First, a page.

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4th Annual BRI Leadership Conference: Doctors as Leaders, Doctors as Advocates
March 31, 2016 @ 6:30 pm - April 3, 2016 @ 12:00 pm
BRI Leadership Conference 2016
Doctors as Leaders, Doctors as Advocates
Why did you decide to become a doctor?
Do you say that you want to help people in a meaningful way that also is personally challenging? We think that’s a great description of what it means to practice medicine. What can be better than the excitement of really cool applied science, the challenge of life-long professional growth (there’s always something new to learn), and—most importantly, the privilege of caring for people through some of the most joyous and tragic events of their lives?
As doctors, we are privy to life’s most powerful and intimate moments . . . watching a child be born . . . holding the hand of a dying patient . . . listening to the struggles of living with a chronic disease . . . the look of relief and gratitude after a successful surgery.
And let’s not forget the incredible experience of working as part of dedicated team — in our offices, hospitals, charity clinics, and medical missions.
Yes, being a doctor in America is a great vocation.
Yet, American medicine is at a crossroads. Concern over access, quality, and affordability have many turning to government to supply solutions — at the risk of impeding innovation, burying physicians in burdensome regulations, ratcheting back pay, interjecting bureaucratic mandates that get between doctors and their patients, and reducing a doctor’s ability to practice medicine according to his or her own experience, judgement and skills.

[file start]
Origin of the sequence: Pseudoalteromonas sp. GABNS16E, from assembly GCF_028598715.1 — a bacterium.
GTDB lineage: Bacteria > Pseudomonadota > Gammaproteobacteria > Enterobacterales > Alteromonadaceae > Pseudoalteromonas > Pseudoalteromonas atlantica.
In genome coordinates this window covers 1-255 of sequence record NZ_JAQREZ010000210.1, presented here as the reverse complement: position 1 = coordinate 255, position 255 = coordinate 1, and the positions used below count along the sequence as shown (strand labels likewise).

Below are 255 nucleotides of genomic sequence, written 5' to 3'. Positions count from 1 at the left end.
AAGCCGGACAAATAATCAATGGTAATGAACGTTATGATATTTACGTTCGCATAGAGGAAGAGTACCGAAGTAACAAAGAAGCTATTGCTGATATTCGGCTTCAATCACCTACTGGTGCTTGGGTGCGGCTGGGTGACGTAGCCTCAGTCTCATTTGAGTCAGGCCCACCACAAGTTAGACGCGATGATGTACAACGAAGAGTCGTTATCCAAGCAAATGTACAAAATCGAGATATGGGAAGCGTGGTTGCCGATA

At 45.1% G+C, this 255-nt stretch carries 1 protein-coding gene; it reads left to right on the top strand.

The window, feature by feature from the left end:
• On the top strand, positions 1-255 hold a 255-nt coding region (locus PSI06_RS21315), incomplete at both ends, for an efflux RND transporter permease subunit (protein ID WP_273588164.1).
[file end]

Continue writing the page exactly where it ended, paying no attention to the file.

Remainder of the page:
At BRI, we declare that there exists a need to reinvent physician leadership in an age of teamwork. There is an urgency for doctors to be stronger, more vocal leaders, not only among medical colleagues, but in the wider community. There’s a very real need for a new kind of doctor, as a leader and advocate for those who have been priced out of affordable medical care. That means physicians need to understand economics to be able to advocate effectively for policies that produce lasting improvements for everyone, not ones that simply make us “feel good.”
This will require a new kind of doctor—one who not only practices medical excellence, but who also adds a voice of leadership so desperately needed in today’s healthcare climate.
That’s what this year’s conference is all about: Earned leadership, with non-paternalistic, informed compassion and effective advocacy.
POST-EVENT SUMMARY: For a full description about BRI’s most successful leadership conference to date, please see Dr. Haynes’s blog post, here.